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Prostate-specific antigen in serum occurs predominantly in complex with alpha 1-antichymotrypsin

Lilja, H LU ; Christensson, A LU ; Dahlén, U ; Matikainen, M T ; Nilsson, O ; Pettersson, K and Lövgren, T (1991) In Clinical Chemistry 37(9). p.25-1618
Abstract

Immunologic measurements of the serum concentration of prostate-specific antigen (PSA), an abundant prostatic-secreted serine proteinase, are frequently used to monitor patients with prostate cancer, though it has not been ascertained whether this immunoreactivity represents a PSA zymogen, the active proteinase, or PSA complexed to extracellular proteinase inhibitors. To characterize the PSA immunoreactivity in serum, we used monoclonal antibodies produced against PSA and a polyclonal rabbit IgG against alpha 1-antichymotrypsin in the design of three noncompetitive PSA assays: assay T, which detected PSA both when present as the active proteinase and when complexed to alpha 1-antichymotrypsin; assay F, which recognized the active... (More)

Immunologic measurements of the serum concentration of prostate-specific antigen (PSA), an abundant prostatic-secreted serine proteinase, are frequently used to monitor patients with prostate cancer, though it has not been ascertained whether this immunoreactivity represents a PSA zymogen, the active proteinase, or PSA complexed to extracellular proteinase inhibitors. To characterize the PSA immunoreactivity in serum, we used monoclonal antibodies produced against PSA and a polyclonal rabbit IgG against alpha 1-antichymotrypsin in the design of three noncompetitive PSA assays: assay T, which detected PSA both when present as the active proteinase and when complexed to alpha 1-antichymotrypsin; assay F, which recognized the active proteinase but most poorly detected PSA complexed to alpha 1-antichymotrypsin; and assay C, which was specific for PSA complexed to alpha 1-antichymotrypsin. We used the three assays to measure PSA immunoreactivity in 64 patients' sera and in the effluent after gel chromatography of sera from four patients. This identified an 80- to 90-kDa complex between PSA and alpha 1-antichymotrypsin as the predominant fraction of the PSA immunoreactivity in blood plasma; an immunoreactive 25- to 40-kDa compound was the minor fraction.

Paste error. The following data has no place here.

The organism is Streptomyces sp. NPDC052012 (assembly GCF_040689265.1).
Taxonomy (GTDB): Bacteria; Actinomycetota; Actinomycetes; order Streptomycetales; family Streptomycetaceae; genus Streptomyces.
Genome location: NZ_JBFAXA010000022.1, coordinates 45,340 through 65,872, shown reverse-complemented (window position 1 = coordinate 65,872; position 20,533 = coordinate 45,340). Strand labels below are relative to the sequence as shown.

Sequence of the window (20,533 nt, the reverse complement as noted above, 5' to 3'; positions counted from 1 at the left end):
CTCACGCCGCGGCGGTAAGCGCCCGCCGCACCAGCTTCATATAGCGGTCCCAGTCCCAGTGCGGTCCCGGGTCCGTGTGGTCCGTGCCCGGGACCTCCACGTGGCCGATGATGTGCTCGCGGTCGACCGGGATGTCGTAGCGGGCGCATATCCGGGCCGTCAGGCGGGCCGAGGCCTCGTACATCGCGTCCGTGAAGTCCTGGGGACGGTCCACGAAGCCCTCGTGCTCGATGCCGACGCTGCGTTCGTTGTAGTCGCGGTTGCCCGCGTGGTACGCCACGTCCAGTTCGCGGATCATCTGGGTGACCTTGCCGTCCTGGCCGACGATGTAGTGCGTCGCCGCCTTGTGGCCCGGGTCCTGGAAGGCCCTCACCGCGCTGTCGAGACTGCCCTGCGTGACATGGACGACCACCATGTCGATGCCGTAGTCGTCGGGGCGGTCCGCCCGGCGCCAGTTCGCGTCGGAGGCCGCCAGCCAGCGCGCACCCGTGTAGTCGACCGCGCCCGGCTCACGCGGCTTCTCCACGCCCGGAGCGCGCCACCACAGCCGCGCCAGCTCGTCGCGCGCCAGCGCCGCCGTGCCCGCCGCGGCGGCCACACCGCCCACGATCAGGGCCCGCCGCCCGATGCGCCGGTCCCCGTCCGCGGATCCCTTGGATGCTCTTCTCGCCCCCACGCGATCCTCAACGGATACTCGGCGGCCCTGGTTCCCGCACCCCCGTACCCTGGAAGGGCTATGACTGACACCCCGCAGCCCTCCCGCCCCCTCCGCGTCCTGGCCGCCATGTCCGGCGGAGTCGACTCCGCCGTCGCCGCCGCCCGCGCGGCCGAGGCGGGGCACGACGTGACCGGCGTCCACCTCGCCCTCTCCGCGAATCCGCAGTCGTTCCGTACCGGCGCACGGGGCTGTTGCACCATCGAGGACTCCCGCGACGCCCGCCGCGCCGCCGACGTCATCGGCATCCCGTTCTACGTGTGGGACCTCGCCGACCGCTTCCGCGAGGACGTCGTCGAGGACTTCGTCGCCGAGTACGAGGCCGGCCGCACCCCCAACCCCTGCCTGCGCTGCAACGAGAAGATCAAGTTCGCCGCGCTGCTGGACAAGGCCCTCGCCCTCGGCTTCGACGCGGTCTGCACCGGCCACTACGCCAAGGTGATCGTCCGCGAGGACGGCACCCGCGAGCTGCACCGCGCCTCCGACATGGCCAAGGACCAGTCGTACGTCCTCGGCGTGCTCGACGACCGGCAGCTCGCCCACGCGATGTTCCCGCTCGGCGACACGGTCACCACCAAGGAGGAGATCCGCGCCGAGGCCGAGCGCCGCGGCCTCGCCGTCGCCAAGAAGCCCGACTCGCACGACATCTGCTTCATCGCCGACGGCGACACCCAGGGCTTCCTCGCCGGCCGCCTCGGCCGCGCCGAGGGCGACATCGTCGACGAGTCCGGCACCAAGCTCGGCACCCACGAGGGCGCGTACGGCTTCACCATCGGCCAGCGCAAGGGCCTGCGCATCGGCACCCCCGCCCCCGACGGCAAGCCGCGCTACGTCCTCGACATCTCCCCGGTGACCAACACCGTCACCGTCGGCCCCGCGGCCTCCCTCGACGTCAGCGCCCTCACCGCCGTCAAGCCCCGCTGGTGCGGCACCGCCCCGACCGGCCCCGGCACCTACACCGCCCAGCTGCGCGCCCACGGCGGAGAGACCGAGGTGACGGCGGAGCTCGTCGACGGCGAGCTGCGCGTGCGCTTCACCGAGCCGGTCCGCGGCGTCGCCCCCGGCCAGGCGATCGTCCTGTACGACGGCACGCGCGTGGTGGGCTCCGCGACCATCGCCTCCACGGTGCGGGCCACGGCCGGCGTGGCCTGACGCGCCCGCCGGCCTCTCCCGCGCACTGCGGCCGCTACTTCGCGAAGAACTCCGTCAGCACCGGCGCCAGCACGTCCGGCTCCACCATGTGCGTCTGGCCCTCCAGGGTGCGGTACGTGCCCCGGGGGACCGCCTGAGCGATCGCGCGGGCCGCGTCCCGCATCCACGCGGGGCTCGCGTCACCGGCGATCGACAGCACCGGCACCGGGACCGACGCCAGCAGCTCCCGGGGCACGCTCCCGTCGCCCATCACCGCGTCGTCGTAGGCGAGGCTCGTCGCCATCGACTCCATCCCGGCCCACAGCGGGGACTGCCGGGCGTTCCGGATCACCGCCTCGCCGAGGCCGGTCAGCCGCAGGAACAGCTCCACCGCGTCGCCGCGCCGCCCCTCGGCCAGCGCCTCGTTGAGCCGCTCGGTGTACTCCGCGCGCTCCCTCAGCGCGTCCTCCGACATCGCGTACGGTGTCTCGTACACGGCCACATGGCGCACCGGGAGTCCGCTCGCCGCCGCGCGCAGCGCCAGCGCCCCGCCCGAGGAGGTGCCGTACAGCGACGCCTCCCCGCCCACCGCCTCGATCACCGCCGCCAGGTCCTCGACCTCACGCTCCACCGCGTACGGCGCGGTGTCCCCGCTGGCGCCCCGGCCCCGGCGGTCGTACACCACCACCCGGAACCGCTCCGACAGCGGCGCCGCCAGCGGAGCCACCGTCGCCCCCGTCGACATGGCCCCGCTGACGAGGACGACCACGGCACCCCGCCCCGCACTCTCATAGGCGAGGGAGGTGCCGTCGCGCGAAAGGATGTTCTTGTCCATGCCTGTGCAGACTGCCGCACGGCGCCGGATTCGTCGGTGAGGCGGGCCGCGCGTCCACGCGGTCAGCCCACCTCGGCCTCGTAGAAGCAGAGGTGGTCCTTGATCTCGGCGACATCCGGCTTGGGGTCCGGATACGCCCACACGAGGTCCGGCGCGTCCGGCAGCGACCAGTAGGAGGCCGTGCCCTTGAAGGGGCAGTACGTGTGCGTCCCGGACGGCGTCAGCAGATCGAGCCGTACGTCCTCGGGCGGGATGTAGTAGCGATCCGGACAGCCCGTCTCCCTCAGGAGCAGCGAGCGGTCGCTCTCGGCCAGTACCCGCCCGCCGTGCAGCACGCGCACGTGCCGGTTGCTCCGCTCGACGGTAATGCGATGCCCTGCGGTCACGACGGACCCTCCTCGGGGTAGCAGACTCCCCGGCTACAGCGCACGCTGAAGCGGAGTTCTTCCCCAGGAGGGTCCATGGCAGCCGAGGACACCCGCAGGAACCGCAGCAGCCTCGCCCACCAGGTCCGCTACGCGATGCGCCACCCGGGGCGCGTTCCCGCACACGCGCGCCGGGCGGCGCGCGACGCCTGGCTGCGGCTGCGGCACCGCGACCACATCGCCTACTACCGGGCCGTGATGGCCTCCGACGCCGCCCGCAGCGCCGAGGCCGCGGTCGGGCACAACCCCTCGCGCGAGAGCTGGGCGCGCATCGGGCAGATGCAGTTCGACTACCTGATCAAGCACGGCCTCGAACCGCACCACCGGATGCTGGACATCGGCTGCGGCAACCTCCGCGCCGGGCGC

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author
publishing date
type
Contribution to journal
publication status
published
subject
keywords
Animals, Antibodies, Monoclonal, Antigens, Neoplasm/blood, Biomarkers, Tumor/blood, Chromatography, Gel, Electrophoresis, Agar Gel, Electrophoresis, Polyacrylamide Gel, Epitopes/analysis, Female, Humans, Male, Mice, Mice, Inbred BALB C, Prostate-Specific Antigen, alpha 1-Antichymotrypsin/immunology
in
Clinical Chemistry
volume
37
issue
9
pages
8 pages
publisher
American Association for Clinical Chemistry
external identifiers
  • scopus:0026077430
  • pmid:1716536
ISSN
0009-9147
language
English
LU publication?
no
id
2ac14579-6d2f-45c8-9f04-84bf770cc03d
alternative location
http://clinchem.aaccjnls.org/content/37/9/1618/tab-article-info
date added to LUP
2019-05-16 14:08:42
date last changed
2019-11-24 05:34:58
@article{2ac14579-6d2f-45c8-9f04-84bf770cc03d,
  abstract     = {<p>Immunologic measurements of the serum concentration of prostate-specific antigen (PSA), an abundant prostatic-secreted serine proteinase, are frequently used to monitor patients with prostate cancer, though it has not been ascertained whether this immunoreactivity represents a PSA zymogen, the active proteinase, or PSA complexed to extracellular proteinase inhibitors. To characterize the PSA immunoreactivity in serum, we used monoclonal antibodies produced against PSA and a polyclonal rabbit IgG against alpha 1-antichymotrypsin in the design of three noncompetitive PSA assays: assay T, which detected PSA both when present as the active proteinase and when complexed to alpha 1-antichymotrypsin; assay F, which recognized the active proteinase but most poorly detected PSA complexed to alpha 1-antichymotrypsin; and assay C, which was specific for PSA complexed to alpha 1-antichymotrypsin. We used the three assays to measure PSA immunoreactivity in 64 patients' sera and in the effluent after gel chromatography of sera from four patients. This identified an 80- to 90-kDa complex between PSA and alpha 1-antichymotrypsin as the predominant fraction of the PSA immunoreactivity in blood plasma; an immunoreactive 25- to 40-kDa compound was the minor fraction.</p>},
  author       = {Lilja, H and Christensson, A and Dahlén, U and Matikainen, M T and Nilsson, O and Pettersson, K and Lövgren, T},
  issn         = {0009-9147},
  language     = {eng},
  number       = {9},
  pages        = {25--1618},
  publisher    = {American Association for Clinical Chemistry},
  series       = {Clinical Chemistry},
  title        = {Prostate-specific antigen in serum occurs predominantly in complex with alpha 1-antichymotrypsin},
  url          = {http://clinchem.aaccjnls.org/content/37/9/1618/tab-article-info},
  volume       = {37},
  year         = {1991},
}